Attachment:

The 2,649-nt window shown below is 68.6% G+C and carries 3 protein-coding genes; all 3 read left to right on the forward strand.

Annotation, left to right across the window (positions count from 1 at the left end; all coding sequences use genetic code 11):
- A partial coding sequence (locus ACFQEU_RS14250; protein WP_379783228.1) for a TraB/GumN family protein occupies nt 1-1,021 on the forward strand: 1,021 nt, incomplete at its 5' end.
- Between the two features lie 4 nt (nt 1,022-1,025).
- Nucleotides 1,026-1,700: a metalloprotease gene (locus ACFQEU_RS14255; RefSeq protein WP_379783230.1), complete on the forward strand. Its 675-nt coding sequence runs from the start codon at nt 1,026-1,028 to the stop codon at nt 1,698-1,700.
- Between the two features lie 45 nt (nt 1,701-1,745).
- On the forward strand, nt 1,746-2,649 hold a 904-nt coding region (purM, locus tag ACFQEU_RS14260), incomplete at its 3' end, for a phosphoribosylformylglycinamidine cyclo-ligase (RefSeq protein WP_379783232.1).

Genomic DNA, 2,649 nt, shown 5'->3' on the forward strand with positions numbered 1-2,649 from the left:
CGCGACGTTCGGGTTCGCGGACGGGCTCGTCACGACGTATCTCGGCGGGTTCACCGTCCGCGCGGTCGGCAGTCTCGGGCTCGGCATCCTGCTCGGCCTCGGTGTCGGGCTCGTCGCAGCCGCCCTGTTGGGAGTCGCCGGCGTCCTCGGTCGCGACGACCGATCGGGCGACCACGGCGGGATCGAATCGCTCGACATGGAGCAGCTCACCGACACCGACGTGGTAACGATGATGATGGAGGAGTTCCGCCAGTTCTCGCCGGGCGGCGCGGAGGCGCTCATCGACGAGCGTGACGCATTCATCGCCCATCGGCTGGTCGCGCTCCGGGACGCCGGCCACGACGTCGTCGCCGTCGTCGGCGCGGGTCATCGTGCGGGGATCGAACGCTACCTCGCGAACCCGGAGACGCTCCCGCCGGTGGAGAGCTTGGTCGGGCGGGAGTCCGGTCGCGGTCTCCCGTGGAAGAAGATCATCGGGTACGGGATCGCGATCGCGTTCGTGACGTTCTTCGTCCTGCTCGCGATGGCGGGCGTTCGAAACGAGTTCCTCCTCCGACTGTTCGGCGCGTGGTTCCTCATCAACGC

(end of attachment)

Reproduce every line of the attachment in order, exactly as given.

The 2,649-nt window shown below is 68.6% G+C and carries 3 protein-coding genes; all 3 read left to right on the forward strand.

Annotation, left to right across the window (positions count from 1 at the left end; all coding sequences use genetic code 11):
- A partial coding sequence (locus ACFQEU_RS14250; protein WP_379783228.1) for a TraB/GumN family protein occupies nt 1-1,021 on the forward strand: 1,021 nt, incomplete at its 5' end.
- Between the two features lie 4 nt (nt 1,022-1,025).
- Nucleotides 1,026-1,700: a metalloprotease gene (locus ACFQEU_RS14255; RefSeq protein WP_379783230.1), complete on the forward strand. Its 675-nt coding sequence runs from the start codon at nt 1,026-1,028 to the stop codon at nt 1,698-1,700.
- Between the two features lie 45 nt (nt 1,701-1,745).
- On the forward strand, nt 1,746-2,649 hold a 904-nt coding region (purM, locus tag ACFQEU_RS14260), incomplete at its 3' end, for a phosphoribosylformylglycinamidine cyclo-ligase (RefSeq protein WP_379783232.1).

Genomic DNA, 2,649 nt, shown 5'->3' on the forward strand with positions numbered 1-2,649 from the left:
CGCGACGTTCGGGTTCGCGGACGGGCTCGTCACGACGTATCTCGGCGGGTTCACCGTCCGCGCGGTCGGCAGTCTCGGGCTCGGCATCCTGCTCGGCCTCGGTGTCGGGCTCGTCGCAGCCGCCCTGTTGGGAGTCGCCGGCGTCCTCGGTCGCGACGACCGATCGGGCGACCACGGCGGGATCGAATCGCTCGACATGGAGCAGCTCACCGACACCGACGTGGTAACGATGATGATGGAGGAGTTCCGCCAGTTCTCGCCGGGCGGCGCGGAGGCGCTCATCGACGAGCGTGACGCATTCATCGCCCATCGGCTGGTCGCGCTCCGGGACGCCGGCCACGACGTCGTCGCCGTCGTCGGCGCGGGTCATCGTGCGGGGATCGAACGCTACCTCGCGAACCCGGAGACGCTCCCGCCGGTGGAGAGCTTGGTCGGGCGGGAGTCCGGTCGCGGTCTCCCGTGGAAGAAGATCATCGGGTACGGGATCGCGATCGCGTTCGTGACGTTCTTCGTCCTGCTCGCGATGGCGGGCGTTCGAAACGAGTTCCTCCTCCGACTGTTCGGCGCGTGGTTCCTCATCAACGC